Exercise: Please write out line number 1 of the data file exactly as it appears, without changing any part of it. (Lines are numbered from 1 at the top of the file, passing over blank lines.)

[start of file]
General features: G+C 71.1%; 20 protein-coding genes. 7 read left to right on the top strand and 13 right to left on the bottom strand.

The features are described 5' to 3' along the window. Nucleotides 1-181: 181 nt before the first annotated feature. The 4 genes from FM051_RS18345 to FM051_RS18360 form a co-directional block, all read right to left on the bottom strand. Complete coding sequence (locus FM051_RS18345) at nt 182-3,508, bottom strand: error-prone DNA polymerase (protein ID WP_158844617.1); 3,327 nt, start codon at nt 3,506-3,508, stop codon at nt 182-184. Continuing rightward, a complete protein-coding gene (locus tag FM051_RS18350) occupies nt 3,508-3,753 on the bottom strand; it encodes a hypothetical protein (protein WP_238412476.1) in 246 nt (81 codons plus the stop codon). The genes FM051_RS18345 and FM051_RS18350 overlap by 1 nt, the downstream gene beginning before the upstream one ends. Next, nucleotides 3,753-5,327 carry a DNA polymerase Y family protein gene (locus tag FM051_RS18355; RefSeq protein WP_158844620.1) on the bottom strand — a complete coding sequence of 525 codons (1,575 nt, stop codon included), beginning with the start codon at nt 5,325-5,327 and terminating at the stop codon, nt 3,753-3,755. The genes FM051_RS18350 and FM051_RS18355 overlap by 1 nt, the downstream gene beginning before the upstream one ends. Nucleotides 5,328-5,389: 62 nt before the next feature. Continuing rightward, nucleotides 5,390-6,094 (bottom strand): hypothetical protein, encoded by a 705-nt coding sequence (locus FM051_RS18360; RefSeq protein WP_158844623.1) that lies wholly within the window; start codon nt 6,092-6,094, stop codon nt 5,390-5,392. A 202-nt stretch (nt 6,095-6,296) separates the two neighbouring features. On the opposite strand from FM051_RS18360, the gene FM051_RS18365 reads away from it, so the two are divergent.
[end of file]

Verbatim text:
General features: G+C 71.1%; 20 protein-coding genes. 7 read left to right on the top strand and 13 right to left on the bottom strand.